I think that Classics is (oK an old fashioned view) but a great training for thinking, and intellectual adaptibility. Sometime my students go for interviews and the people interviewing them say... so what is the use of Classics then. They explain.. and often (not always!) it works a treat, as the interviewing panel really didnt know what classics entailed..
On the DSes I think it is great to expose them to Latin.. then if they choose to continue, that's good.. if not, it will always be with them. (At Cheltenham at the weekend.. we had people reasing Latin who hadnt touched it for 30 years)
Hello Mary, welcome to MN! I loved your series. When are you next back on screen?
My mum read classics at Durham and she still teaches Latin and Greek part-time, we both think you're such a fabulous presenter - are you planning to do any more MN courses at a not-beginner level at all?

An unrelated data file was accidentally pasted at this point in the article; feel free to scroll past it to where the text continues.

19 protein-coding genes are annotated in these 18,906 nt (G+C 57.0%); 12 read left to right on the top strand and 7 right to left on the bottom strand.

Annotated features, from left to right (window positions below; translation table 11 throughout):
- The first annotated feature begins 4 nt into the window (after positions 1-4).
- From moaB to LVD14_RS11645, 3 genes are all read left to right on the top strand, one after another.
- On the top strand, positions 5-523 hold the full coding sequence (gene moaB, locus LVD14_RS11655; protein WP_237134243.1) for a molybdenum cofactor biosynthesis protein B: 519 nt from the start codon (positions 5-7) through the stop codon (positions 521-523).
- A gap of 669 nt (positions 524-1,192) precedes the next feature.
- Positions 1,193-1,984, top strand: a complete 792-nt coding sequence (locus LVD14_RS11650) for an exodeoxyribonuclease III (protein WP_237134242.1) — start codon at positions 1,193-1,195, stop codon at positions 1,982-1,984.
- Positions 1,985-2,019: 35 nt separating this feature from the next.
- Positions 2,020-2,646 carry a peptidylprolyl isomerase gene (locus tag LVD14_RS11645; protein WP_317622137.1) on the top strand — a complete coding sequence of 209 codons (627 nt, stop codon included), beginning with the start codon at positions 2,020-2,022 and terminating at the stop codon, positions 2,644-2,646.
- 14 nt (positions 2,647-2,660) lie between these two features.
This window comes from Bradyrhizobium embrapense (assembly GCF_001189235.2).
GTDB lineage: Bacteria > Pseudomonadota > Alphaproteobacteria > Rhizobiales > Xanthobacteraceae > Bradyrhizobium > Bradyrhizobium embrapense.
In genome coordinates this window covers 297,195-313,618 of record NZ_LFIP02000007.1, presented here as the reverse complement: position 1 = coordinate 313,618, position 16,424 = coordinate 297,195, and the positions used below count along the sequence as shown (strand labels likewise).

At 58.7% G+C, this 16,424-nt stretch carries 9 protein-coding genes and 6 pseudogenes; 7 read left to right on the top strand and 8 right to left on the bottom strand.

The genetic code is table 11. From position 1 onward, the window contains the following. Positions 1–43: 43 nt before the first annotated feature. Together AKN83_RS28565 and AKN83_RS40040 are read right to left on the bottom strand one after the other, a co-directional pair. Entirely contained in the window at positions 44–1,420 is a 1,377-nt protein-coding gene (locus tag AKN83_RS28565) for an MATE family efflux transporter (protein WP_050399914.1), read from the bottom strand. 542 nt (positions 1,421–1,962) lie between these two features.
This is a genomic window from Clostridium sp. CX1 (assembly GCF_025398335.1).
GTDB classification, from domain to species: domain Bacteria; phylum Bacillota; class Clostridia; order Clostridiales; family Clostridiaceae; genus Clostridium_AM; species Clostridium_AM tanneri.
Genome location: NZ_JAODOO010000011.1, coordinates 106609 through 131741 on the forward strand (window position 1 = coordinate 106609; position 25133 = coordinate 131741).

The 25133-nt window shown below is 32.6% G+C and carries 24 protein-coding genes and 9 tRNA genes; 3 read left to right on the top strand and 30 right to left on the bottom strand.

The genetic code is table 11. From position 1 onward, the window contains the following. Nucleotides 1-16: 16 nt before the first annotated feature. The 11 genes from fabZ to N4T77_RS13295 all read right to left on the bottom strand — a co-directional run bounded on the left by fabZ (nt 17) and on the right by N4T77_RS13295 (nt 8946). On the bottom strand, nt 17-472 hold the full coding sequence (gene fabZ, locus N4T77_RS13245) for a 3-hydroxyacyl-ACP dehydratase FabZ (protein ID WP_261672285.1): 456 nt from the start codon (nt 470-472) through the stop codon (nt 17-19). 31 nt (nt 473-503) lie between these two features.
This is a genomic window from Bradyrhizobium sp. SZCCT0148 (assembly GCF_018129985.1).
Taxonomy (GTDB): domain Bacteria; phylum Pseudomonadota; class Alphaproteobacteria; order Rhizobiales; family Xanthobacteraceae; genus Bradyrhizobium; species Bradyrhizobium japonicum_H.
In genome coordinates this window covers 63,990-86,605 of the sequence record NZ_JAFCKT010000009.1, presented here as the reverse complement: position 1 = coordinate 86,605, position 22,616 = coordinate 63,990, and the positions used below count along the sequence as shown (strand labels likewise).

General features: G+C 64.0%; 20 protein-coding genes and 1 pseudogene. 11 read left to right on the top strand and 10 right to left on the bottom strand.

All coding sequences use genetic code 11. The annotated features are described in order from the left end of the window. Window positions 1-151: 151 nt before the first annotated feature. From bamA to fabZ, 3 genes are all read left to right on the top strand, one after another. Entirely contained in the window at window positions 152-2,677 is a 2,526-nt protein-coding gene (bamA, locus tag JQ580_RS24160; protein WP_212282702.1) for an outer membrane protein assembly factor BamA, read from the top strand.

Thanks. I HOPE we'll be doing a little something next year. So glad you enjoyed.
I'll pass on the MN courses request!
Hi Mary, my interest in Roman History began with Colleen McCulloughs Masters of Rome series, I loved your book on Pompeii and your TV series was fascinating, for both me, DH and DS2. My boys bought me a place on the course this weekend and I'm busy scanning books from the reading list now. DS2 is learning Latin, I'm trying to get him to teach me too so we can decipher those tombs when we finally make it to Rome.
My question is: How accurate are the historical fictions from McCullough and Lindsey Davis? I'd love for them to be mostly there.
I know L Davis books very well.. and they are pretty good on the day to day accuracy (she takes quite a lot of trouble on that.. have seen her researching in Rome). Of course the whole plot line and the character of the tec is fanstasy. But the backgroubd pretty good.